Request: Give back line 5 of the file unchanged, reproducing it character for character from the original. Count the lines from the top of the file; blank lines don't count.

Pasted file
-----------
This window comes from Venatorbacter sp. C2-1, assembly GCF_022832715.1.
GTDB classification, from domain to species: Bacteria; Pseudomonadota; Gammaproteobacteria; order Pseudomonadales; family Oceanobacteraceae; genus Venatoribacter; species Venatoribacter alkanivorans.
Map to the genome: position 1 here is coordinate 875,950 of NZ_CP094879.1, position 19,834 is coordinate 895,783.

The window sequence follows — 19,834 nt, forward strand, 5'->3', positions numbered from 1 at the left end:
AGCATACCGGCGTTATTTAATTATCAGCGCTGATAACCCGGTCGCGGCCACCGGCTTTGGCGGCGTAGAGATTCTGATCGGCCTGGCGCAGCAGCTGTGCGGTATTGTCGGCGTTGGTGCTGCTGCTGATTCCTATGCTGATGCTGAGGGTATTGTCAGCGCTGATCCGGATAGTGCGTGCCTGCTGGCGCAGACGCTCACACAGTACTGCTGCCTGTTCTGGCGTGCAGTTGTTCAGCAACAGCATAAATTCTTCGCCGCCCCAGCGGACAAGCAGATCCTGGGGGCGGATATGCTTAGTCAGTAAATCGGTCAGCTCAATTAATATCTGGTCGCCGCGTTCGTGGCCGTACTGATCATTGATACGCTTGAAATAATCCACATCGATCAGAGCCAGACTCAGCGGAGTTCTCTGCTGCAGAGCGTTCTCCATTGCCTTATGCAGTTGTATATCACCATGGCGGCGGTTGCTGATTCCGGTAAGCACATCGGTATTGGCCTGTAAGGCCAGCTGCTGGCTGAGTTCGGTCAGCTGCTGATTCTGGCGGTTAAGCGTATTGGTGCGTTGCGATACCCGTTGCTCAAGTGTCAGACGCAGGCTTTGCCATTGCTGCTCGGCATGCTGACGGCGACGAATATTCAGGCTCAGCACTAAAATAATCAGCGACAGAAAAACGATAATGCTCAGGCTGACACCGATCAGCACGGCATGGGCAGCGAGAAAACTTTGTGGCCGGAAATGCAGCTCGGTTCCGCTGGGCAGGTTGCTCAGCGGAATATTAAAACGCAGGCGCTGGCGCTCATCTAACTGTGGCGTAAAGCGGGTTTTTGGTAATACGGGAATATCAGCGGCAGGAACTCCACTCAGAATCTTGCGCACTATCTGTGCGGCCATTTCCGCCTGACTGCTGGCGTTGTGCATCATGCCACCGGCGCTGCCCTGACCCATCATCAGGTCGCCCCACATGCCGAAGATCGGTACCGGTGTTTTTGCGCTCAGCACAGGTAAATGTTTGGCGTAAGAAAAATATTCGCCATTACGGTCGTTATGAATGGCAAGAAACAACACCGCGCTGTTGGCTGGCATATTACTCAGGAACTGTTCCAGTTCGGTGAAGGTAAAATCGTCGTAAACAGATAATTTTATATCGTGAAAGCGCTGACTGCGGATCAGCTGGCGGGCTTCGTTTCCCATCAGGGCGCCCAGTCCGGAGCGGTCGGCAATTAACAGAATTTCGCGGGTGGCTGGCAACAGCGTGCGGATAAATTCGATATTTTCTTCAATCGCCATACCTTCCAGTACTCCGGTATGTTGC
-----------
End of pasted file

AGCATACCGGCGTTATTTAATTATCAGCGCTGATAACCCGGTCGCGGCCACCGGCTTTGGCGGCGTAGAGATTCTGATCGGCCTGGCGCAGCAGCTGTGCGGTATTGTCGGCGTTGGTGCTGCTGCTGATTCCTATGCTGATGCTGAGGGTATTGTCAGCGCTGATCCGGATAGTGCGTGCCTGCTGGCGCAGACGCTCACACAGTACTGCTGCCTGTTCTGGCGTGCAGTTGTTCAGCAACAGCATAAATTCTTCGCCGCCCCAGCGGACAAGCAGATCCTGGGGGCGGATATGCTTAGTCAGTAAATCGGTCAGCTCAATTAATATCTGGTCGCCGCGTTCGTGGCCGTACTGATCATTGATACGCTTGAAATAATCCACATCGATCAGAGCCAGACTCAGCGGAGTTCTCTGCTGCAGAGCGTTCTCCATTGCCTTATGCAGTTGTATATCACCATGGCGGCGGTTGCTGATTCCGGTAAGCACATCGGTATTGGCCTGTAAGGCCAGCTGCTGGCTGAGTTCGGTCAGCTGCTGATTCTGGCGGTTAAGCGTATTGGTGCGTTGCGATACCCGTTGCTCAAGTGTCAGACGCAGGCTTTGCCATTGCTGCTCGGCATGCTGACGGCGACGAATATTCAGGCTCAGCACTAAAATAATCAGCGACAGAAAAACGATAATGCTCAGGCTGACACCGATCAGCACGGCATGGGCAGCGAGAAAACTTTGTGGCCGGAAATGCAGCTCGGTTCCGCTGGGCAGGTTGCTCAGCGGAATATTAAAACGCAGGCGCTGGCGCTCATCTAACTGTGGCGTAAAGCGGGTTTTTGGTAATACGGGAATATCAGCGGCAGGAACTCCACTCAGAATCTTGCGCACTATCTGTGCGGCCATTTCCGCCTGACTGCTGGCGTTGTGCATCATGCCACCGGCGCTGCCCTGACCCATCATCAGGTCGCCCCACATGCCGAAGATCGGTACCGGTGTTTTTGCGCTCAGCACAGGTAAATGTTTGGCGTAAGAAAAATATTCGCCATTACGGTCGTTATGAATGGCAAGAAACAACACCGCGCTGTTGGCTGGCATATTACTCAGGAACTGTTCCAGTTCGGTGAAGGTAAAATCGTCGTAAACAGATAATTTTATATCGTGAAAGCGCTGACTGCGGATCAGCTGGCGGGCTTCGTTTCCCATCAGGGCGCCCAGTCCGGAGCGGTCGGCAATTAACAGAATTTCGCGGGTGGCTGGCAACAGCGTGCGGATAAATTCGATATTTTCTTCAATCGCCATACCTTCCAGTACTCCGGTATGTTGC